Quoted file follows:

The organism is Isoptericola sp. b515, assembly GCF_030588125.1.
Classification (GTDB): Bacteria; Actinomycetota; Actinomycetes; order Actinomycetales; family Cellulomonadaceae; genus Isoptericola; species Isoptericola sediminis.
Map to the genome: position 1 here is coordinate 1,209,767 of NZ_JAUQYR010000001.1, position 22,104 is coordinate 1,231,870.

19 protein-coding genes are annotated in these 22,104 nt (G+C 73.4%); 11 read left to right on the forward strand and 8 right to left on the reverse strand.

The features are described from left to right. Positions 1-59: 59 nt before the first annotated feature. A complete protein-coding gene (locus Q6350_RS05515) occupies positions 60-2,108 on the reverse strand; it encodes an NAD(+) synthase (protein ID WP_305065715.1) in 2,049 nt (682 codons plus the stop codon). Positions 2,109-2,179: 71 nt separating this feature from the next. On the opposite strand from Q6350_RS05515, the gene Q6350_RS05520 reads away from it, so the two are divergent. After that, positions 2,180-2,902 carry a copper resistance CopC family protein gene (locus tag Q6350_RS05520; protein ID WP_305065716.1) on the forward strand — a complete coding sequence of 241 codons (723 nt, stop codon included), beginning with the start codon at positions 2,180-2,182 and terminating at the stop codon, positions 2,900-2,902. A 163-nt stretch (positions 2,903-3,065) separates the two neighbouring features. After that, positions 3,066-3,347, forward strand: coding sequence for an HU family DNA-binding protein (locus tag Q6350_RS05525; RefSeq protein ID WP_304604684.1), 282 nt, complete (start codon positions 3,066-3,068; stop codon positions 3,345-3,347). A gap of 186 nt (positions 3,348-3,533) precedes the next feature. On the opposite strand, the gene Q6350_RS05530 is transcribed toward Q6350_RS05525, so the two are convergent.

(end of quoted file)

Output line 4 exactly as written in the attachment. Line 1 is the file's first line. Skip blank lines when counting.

19 protein-coding genes are annotated in these 22,104 nt (G+C 73.4%); 11 read left to right on the forward strand and 8 right to left on the reverse strand.